An estimated 80 percent of the town of Orrick sustained damage during a tornado on Saturday, but as in disasters past, Orrick’s 800 or so residents plan to clean up, rebuild and move on.
On Sunday, emergency workers were manning checkpoints at access points to the city, keeping careful tabs on who was coming and going. In part, the effort was to help keep the streets clear of extraneous vehicles and people, but it also helped to deter gawkers and even possible looters or others looking to take advantage of the post-storm chaos.
Among those being let in were Orrick residents, emergency aid workers and volunteers, insurance representatives, utility crews and the occasional member of the news media.
Excelsior Springs was lucky enough to dodge the storm; the tornado sirens didn’t even go off here. But in Orrick, sirens sounded in plenty of time to alert residents to seek shelter, and that likely contributed to the fact that there were no reported injuries or fatalities caused by the storm.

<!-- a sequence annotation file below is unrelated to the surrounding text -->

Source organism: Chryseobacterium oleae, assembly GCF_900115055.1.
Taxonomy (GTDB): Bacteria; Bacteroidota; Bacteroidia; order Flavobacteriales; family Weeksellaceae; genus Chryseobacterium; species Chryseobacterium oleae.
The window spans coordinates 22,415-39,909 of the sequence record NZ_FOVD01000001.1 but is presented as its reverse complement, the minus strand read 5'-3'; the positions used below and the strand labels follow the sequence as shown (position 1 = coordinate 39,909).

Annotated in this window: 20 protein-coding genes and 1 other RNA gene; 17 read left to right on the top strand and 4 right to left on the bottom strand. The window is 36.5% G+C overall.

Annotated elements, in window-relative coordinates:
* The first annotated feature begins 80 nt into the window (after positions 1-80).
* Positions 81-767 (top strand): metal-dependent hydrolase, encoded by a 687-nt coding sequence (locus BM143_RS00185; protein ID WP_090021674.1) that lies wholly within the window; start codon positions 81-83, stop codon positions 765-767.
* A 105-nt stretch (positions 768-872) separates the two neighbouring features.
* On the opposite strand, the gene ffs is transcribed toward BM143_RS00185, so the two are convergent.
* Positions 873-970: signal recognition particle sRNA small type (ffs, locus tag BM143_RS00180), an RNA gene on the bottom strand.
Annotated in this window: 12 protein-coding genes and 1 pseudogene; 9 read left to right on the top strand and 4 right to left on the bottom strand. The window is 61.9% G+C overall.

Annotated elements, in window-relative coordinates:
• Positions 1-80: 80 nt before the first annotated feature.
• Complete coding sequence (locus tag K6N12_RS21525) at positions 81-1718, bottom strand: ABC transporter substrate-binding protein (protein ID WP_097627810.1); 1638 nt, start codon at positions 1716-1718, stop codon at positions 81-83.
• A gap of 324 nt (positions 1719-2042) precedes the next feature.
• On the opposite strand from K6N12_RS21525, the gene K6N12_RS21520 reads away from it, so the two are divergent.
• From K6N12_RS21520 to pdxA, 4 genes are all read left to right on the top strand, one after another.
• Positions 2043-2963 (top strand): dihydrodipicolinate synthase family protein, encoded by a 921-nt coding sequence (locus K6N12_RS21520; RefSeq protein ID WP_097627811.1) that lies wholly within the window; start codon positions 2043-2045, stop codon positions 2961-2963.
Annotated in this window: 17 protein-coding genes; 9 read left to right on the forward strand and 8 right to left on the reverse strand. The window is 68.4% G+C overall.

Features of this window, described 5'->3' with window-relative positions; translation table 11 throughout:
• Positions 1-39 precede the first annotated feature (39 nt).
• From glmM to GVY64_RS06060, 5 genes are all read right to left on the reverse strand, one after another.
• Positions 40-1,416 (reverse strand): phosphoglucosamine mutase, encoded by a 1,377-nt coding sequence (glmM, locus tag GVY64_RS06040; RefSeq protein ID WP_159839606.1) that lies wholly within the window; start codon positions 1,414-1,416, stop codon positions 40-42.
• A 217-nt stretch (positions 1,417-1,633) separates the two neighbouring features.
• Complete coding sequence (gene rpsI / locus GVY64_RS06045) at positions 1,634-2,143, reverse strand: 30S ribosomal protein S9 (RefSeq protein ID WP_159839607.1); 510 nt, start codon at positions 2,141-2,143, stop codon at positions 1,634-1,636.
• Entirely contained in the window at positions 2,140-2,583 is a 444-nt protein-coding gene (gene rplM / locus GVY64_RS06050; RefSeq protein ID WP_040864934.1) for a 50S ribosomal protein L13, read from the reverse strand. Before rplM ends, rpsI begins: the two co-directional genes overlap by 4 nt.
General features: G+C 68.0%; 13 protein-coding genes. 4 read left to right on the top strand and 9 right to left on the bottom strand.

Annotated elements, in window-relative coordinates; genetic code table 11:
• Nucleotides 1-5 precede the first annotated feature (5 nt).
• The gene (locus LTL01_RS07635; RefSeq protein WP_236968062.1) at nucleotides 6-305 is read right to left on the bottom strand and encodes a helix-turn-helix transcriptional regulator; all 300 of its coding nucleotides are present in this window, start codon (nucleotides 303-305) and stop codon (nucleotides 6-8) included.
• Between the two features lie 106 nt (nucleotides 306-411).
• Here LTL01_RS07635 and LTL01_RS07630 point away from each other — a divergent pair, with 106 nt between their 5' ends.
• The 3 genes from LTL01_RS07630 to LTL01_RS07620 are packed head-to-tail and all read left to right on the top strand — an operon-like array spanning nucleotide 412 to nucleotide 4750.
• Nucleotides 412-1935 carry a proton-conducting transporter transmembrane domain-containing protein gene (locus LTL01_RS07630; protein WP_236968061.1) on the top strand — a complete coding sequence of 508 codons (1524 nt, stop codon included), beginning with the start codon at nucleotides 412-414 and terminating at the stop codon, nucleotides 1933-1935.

Driving through the town on Sunday, some properties seemed relatively unscathed, with branches and other debris littering the yards and shingles, gutters or other parts of the home damaged or missing.
In other places, trees had fallen on houses, garages and cars, or entire buildings were collapsed. In some areas, sheet metal from sheds or pole barns hung in trees, banging in the wind.
The National Weather Service said the tornado was part of a “supercell storm” that had taken shape over the Kansas City area earlier in the day, then moved eastward. Afterward, the storm apparently produced another tornado near Marshall. There were also no injuries reported from that twister.
As Orrick cleans up, school officials opted to cancel classes both Monday and Tuesday, but the graduation ceremony scheduled for Sunday, May 18, will go on as planned—just not in Orrick. Instead, the commencement will take place at Excelsior Springs High School, two days after Excelsior Springs’ own class of 2014 graduates.
Gov. Jay Nixon declared a state of emergency for Orrick, and said in a press release on Sunday that the Missouri State Highway Patrol is pitching in to help, as are agencies like the Salvation Army.
By Eric Copeland • firstname.lastname@example.org